Postcards from Malta

Places like Malta make me want to spend my time going around looking at beautiful sights and taking photos.

Images © Melissa Corcoran.

The charm of memory

It was where an adventure began. Everything had the charm of novelty—learning how to grocery shop, what was available over the counter in a pharmacy, the virtues of pointing and pantomime, that it was okay to drink wine at lunch, what a wealth of cheeses there was to explore, that the French know their way around a tarte citron, and what it was like to live in a language and culture not my own.

There was the thrill of standing on an exposed section of the Roman road—not cordoned off but there to stand on, and boats going through the lock of the canal, and sunshine, blue sky, and flowers even during the winter. When we walked a geocaching trail on the Canal de la Robine on a golden day in December, I realized that I was over feeling that Christmas should be cold and snowy!

There were day trips—learning to drive standard shift as a teenager came in handy since automatic-shift rental cars were hard to come by—that took us to interesting places. We explored the countryside around the city and the nearby seaside towns. Along with navigational triumphs (and mistakes), we seemed—every single time we came back into town—to drive the length of Boulevard Marcel Sembat at least three times. We also discovered, and to this day, still say, that the last 30 kilometers are the longest.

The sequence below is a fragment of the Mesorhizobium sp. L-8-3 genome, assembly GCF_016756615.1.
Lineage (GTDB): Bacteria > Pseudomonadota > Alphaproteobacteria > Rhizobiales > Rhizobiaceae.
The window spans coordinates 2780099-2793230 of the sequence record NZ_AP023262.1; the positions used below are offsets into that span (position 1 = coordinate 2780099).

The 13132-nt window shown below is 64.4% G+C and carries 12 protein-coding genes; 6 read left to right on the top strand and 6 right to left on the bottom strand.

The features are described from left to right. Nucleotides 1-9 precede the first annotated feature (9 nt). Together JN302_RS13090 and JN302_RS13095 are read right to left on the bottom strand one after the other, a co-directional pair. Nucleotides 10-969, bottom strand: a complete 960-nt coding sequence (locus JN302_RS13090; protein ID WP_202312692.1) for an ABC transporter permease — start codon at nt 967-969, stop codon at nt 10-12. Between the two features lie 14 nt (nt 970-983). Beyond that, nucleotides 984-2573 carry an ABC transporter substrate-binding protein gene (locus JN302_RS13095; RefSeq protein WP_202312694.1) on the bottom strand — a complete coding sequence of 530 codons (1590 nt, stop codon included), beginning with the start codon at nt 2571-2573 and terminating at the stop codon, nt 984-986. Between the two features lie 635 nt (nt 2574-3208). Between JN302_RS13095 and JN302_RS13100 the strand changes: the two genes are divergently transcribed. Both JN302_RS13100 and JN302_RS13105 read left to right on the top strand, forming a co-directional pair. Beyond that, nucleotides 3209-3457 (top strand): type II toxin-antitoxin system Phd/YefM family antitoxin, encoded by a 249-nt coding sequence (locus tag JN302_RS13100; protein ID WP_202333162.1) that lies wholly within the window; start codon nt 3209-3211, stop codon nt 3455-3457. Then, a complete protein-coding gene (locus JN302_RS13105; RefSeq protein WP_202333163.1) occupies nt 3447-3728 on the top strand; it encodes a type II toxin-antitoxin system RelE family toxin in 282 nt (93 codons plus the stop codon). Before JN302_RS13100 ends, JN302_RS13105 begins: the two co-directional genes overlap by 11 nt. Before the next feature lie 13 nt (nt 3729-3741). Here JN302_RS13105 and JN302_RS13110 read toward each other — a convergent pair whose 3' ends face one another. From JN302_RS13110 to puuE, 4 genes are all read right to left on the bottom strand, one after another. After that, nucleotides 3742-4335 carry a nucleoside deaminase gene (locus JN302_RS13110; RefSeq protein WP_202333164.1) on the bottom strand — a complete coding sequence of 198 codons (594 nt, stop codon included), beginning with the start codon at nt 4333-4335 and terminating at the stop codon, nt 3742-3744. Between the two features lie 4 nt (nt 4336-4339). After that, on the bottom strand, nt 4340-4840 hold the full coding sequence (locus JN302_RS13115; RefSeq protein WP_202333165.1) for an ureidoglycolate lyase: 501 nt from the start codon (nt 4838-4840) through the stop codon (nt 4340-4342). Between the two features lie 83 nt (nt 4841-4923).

There were things to dislike of course: an annoying amount of dog poop on the sidewalks, the mistral blowing for several days in the winter, the frustrating self-serve gas stations that didn’t take cash or our credit cards (because they didn’t have the security chip needed) when we wanted to refill the gas tank of a rental car late at night. Set against that were great meals and friendly people and beautiful sights.

While you can’t go back and there will never be another first time, it was lovely to return to Narbonne recently, walk streets still familiar, visit favorite places, and enjoy the charm of memory.

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Antarctic light

Light in Antarctica—otherworldly, mysterious, dramatic, stark, muted—I’ve used each of these words to try to describe it. Perhaps the images will convey its qualities better.

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Images © Melissa Corcoran.

At sea

If it hadn’t been for the expedition photographer, I might not have used my camera much on the days we were at sea. However, at a workshop he gave, he suggested we could capture interesting images at sea by incorporating the ship into the image. We took up the challenge!

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Images © Melissa Corcoran.

Ice

The original title of this post was Icebergs, but it turns out there are parameters for classifying a frozen chunk of freshwater an iceberg. An iceberg must be five meters above sea level, 30-50 meters thick, and cover a minimum area of 500 square meters. Smaller chunks of ice are called growlers or bergy bits. Like icebergs, they can come from a glacier, but can also be broken-off pieces of an iceberg.

Whatever they are called, there is a fascinating variety in size, shape, and color.

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Images © Melissa Corcoran.